Naming a child is a stressful task, as you're sticking your baby with a name for the rest of their life - a tough 'ole job.
Well, according to the author of The Little Book of Bogan Baby Names, the name you give your baby could have an impact on their job prospects later in life.
Speaking on Mamamia's podcast, the author said that employers have told her of their aversion to hiring someone with a 'Bogan' name.
What is a Bogan name, I hear you ask? Well, apparently a 'Bogan' is a slang term used in Australia and New Zealand to describe a person, generally from an outer suburb of a city or town from a lower socio-economic background, viewed as uncultured or tacky - YIKES.
The author explained that she spoke to a number of employers, who explained that they cannot help but second-guess the employability of a person whose name is spelt in an unusual way, which may be deemed tacky.
"One CEO of a particularly big-name company said to me, 'I cannot help but look down on names that are misspelt'. Obviously, no one will go on record, because it sounds like discrimination."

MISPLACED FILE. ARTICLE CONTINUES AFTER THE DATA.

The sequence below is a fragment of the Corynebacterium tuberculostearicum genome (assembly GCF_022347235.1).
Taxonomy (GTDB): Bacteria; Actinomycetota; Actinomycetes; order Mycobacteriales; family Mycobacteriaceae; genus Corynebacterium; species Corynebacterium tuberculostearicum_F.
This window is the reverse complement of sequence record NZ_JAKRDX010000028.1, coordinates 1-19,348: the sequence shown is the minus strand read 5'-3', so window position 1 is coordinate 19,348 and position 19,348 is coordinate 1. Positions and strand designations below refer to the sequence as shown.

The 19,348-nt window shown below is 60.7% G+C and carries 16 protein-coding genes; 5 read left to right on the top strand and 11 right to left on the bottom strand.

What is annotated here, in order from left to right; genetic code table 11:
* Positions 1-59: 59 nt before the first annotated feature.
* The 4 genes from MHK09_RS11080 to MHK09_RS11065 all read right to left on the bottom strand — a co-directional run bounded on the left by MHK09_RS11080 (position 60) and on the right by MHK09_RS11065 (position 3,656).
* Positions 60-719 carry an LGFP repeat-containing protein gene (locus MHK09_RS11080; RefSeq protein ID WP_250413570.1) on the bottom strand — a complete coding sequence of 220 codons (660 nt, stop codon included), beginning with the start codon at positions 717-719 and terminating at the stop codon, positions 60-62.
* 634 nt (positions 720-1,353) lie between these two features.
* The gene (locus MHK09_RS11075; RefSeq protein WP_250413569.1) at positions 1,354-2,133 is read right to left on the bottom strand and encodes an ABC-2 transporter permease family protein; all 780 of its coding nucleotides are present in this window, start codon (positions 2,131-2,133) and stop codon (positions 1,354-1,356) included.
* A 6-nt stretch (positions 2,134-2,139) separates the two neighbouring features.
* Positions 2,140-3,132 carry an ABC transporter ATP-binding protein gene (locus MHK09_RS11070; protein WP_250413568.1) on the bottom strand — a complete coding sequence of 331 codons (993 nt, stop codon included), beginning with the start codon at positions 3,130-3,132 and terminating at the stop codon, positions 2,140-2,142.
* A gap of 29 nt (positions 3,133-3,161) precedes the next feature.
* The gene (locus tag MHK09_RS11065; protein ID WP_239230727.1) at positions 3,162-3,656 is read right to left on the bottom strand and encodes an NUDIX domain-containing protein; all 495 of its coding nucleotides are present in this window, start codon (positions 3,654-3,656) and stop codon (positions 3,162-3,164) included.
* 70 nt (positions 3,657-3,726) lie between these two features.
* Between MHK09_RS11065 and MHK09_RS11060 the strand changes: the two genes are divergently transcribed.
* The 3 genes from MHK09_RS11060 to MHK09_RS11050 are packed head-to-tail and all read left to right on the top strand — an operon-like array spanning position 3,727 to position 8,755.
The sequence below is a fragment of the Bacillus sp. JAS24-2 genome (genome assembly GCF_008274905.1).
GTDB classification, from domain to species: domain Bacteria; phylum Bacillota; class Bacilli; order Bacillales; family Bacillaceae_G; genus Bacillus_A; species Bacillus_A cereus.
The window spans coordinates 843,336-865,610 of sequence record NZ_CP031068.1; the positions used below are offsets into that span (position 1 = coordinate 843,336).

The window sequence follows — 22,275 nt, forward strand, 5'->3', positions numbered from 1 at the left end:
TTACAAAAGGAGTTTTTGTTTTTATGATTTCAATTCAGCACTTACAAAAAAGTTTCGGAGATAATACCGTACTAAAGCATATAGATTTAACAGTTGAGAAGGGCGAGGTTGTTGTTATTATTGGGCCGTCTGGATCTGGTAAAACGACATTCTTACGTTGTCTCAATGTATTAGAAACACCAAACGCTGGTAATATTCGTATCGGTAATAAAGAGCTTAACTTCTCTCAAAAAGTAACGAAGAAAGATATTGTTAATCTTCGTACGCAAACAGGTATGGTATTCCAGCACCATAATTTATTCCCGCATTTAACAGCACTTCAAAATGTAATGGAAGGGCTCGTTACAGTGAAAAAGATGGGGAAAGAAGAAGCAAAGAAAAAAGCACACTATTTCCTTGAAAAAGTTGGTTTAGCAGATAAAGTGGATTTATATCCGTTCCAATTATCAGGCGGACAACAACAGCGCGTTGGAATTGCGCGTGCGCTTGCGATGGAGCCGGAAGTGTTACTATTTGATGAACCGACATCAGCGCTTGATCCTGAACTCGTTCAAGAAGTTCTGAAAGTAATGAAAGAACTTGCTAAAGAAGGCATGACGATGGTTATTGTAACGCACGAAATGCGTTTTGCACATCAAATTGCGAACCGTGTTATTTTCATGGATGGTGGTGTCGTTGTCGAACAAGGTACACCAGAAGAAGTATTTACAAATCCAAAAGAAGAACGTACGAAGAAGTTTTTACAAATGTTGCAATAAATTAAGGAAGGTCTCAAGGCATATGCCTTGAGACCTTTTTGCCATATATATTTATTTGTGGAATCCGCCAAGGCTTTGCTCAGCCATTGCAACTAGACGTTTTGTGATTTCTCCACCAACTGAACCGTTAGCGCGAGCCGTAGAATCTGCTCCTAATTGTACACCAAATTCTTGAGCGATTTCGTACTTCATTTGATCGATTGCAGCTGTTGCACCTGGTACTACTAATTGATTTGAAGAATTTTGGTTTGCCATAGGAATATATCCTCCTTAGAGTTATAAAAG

Let's be honest, it sounds like discrimination, because it is discrimination.
The author claims that parents are naming their kids with the hope that it will make them stand out, when in fact, it may actually work to their disadvantage in later life.
"People are really trying to set their children apart, in an online world where we're trying to brand our kids, whether it's their Facebook page name or their Twitter handle or their website name," she explained.
She continued, mentioning that "a child having to spell their name every day of their life, it's really crippling. It's really awful for them."
The author highlights a number of names in her book, that she considers being "Bogan names", such as Rebel, Wynter, Braelyn, Harleen and Jack Daniel.
According to the author, "You've got your classic Bogan names, like Sharon and Barry, those are your true blue Bogan ones. They've evolved so much now, there's just completely made up names now and people mash names together, so they stick two names together to create a new one."
We would like to point out that while some of these names are pretty darn unusual, we don't dislike them (how's that for being politically correct?).
What do you reckon, mums? Have some names gone a bit too far?